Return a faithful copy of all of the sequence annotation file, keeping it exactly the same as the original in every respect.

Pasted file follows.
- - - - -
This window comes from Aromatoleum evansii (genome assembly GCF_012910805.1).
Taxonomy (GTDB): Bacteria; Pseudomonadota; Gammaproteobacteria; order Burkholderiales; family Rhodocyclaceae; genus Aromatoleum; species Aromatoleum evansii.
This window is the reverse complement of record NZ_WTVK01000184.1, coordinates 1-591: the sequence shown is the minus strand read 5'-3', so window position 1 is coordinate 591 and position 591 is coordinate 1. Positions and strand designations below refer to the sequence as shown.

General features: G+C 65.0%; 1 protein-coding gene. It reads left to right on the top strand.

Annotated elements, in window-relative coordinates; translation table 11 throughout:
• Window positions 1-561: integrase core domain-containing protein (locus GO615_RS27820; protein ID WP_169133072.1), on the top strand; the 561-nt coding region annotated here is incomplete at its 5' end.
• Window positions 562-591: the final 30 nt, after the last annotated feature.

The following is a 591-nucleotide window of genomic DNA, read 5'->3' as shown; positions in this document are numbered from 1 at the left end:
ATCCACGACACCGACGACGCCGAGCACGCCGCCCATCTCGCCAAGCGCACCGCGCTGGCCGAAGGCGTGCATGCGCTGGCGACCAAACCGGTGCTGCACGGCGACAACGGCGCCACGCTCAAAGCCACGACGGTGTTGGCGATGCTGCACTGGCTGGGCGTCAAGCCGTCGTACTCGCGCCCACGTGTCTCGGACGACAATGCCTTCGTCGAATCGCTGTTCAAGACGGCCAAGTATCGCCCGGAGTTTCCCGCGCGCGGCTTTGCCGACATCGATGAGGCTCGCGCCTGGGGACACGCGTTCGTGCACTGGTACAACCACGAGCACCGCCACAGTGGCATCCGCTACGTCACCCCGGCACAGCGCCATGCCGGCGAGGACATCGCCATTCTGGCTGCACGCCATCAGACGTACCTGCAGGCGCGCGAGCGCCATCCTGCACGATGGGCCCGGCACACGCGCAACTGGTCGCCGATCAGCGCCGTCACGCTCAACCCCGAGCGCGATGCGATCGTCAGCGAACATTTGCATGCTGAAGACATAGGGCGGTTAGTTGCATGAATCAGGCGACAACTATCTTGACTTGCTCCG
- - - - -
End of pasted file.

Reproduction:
This window comes from Aromatoleum evansii (genome assembly GCF_012910805.1).
Taxonomy (GTDB): Bacteria; Pseudomonadota; Gammaproteobacteria; order Burkholderiales; family Rhodocyclaceae; genus Aromatoleum; species Aromatoleum evansii.
This window is the reverse complement of record NZ_WTVK01000184.1, coordinates 1-591: the sequence shown is the minus strand read 5'-3', so window position 1 is coordinate 591 and position 591 is coordinate 1. Positions and strand designations below refer to the sequence as shown.

General features: G+C 65.0%; 1 protein-coding gene. It reads left to right on the top strand.

Annotated elements, in window-relative coordinates; translation table 11 throughout:
• Window positions 1-561: integrase core domain-containing protein (locus GO615_RS27820; protein ID WP_169133072.1), on the top strand; the 561-nt coding region annotated here is incomplete at its 5' end.
• Window positions 562-591: the final 30 nt, after the last annotated feature.

The following is a 591-nucleotide window of genomic DNA, read 5'->3' as shown; positions in this document are numbered from 1 at the left end:
ATCCACGACACCGACGACGCCGAGCACGCCGCCCATCTCGCCAAGCGCACCGCGCTGGCCGAAGGCGTGCATGCGCTGGCGACCAAACCGGTGCTGCACGGCGACAACGGCGCCACGCTCAAAGCCACGACGGTGTTGGCGATGCTGCACTGGCTGGGCGTCAAGCCGTCGTACTCGCGCCCACGTGTCTCGGACGACAATGCCTTCGTCGAATCGCTGTTCAAGACGGCCAAGTATCGCCCGGAGTTTCCCGCGCGCGGCTTTGCCGACATCGATGAGGCTCGCGCCTGGGGACACGCGTTCGTGCACTGGTACAACCACGAGCACCGCCACAGTGGCATCCGCTACGTCACCCCGGCACAGCGCCATGCCGGCGAGGACATCGCCATTCTGGCTGCACGCCATCAGACGTACCTGCAGGCGCGCGAGCGCCATCCTGCACGATGGGCCCGGCACACGCGCAACTGGTCGCCGATCAGCGCCGTCACGCTCAACCCCGAGCGCGATGCGATCGTCAGCGAACATTTGCATGCTGAAGACATAGGGCGGTTAGTTGCATGAATCAGGCGACAACTATCTTGACTTGCTCCG